First, the good parts in Obama’s NSA reform speech: He outlined a number of reforms that will increase transparency into collection of metadata and the legal rationale for it. He called for the creation of a panel of outsiders that will represent the public before the FISA court, meaning that it won’t be hearing only the government’s arguments. He said a court order will now be required before the government can get access to that data.

Obama repeatedly said that the public’s confidence that their privacy is being safeguarded is a paramount goal. He recognized that civil libertarians are right in seeing the potential for abuse in the bulk collection of meta-data. And he announced an end to such telephone meta-data collection — at least by the government itself.

But this last point drives home that there remains one major unanswered question — one that will continue to be central to this whole debate: What will future telephone metadata collection look like? Obama ended the government’s direct collection of it, and said he’s directed the Attorney General to come up with a substitute method. Members of Congress will also be consulted.

In this sense, while Obama’s speech went some way towards addressing concerns held by civil libertarians, it also confirmed that his core difference with them remains. Civil libertarians don’t believe that bulk collection of telephone metadata should be required by the government — no matter who collects it. This isn’t to say they oppose government access to metadata on principle, provided a court green-lights it and provided phone companies had voluntarily kept that data. It’s the government-mandated collection of this data that’s the problem.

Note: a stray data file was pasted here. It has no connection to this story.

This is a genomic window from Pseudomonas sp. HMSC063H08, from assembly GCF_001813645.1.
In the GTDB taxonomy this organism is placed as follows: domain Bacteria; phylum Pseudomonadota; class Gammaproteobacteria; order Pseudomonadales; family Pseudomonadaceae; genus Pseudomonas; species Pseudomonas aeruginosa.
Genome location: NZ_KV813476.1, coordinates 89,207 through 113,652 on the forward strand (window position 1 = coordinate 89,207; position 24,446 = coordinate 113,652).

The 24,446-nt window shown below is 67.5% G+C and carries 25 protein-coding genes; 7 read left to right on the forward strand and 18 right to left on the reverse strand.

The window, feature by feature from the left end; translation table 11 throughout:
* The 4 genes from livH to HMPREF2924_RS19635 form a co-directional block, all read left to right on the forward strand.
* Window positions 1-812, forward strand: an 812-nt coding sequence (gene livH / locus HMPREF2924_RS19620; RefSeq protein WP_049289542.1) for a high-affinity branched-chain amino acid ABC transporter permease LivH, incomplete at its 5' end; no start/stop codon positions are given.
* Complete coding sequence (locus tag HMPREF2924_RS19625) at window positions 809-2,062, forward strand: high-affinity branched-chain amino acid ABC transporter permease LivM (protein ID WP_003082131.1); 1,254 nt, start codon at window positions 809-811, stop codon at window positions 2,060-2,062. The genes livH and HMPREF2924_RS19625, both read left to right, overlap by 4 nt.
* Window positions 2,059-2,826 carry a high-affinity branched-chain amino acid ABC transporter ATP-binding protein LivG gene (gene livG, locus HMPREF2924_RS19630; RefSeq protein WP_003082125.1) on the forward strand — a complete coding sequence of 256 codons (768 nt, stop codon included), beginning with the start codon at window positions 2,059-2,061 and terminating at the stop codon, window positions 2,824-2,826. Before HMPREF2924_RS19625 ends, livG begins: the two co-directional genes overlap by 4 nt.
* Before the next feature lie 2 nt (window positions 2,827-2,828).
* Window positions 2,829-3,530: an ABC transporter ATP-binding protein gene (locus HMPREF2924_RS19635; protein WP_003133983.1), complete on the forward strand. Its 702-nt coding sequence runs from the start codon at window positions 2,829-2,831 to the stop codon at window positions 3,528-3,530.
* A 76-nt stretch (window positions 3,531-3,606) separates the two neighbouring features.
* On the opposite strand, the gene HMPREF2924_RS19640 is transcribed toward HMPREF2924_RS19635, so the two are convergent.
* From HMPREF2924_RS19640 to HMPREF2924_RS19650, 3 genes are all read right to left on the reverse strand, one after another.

“Anytime you assemble a massive database of sensitive information, you make everyone less secure,” Alex Abdo, an attorney with the ACLU, argues. “We are fundamentally less secure when we have our sensitive information aggregated, whether by government or by companies forced to keep it for the government. Until further notice, bulk surveillance is in place.”

The basic situation is this: Obama did not back away from the core principle that this bulk collection is necessary to keep Americans safe. As he put it, the goal will be to “establish a mechanism that preserves the capabilities we need without the government holding this bulk metadata.” The key word there being “preserve.”

This isn’t to say the reforms Obama did outline aren’t significant. “Make no mistake, this is a major milestone in our longstanding efforts to reform the National Security Agency’s bulk collection program,” Senator Ron Wyden, a fierce critic of NSA overreach, said in a statement. Wyden added that he will push for further reforms, and noted that today’s speech was “vindication” for public “activism” against that overreach. Crucially, Wyden noted that this activism will continue.

In short: the debate isn’t over. Obama’s announcement itself — with its call for Congressional consultation — ensures this.

And that debate will probably continue revolving around this: there probably isn’t any solution to the core question over bulk collection that can make both sides happy. For Obama, the debate should be about how to collect this metadata in a way that maximizes public confidence that privacy rights are protected. For civil libertarians, the debate should be over whether to collect that metadata at all — the bulk collection itself is an abuse, one that is not central to keeping the nation safe, despite Obama’s protestation otherwise. Indeed, bulk collection, in this telling, is itself a continued threat to people’s security.

It may well be that this debate can only be settled in the court of public opinion — not to mention in the courts themselves.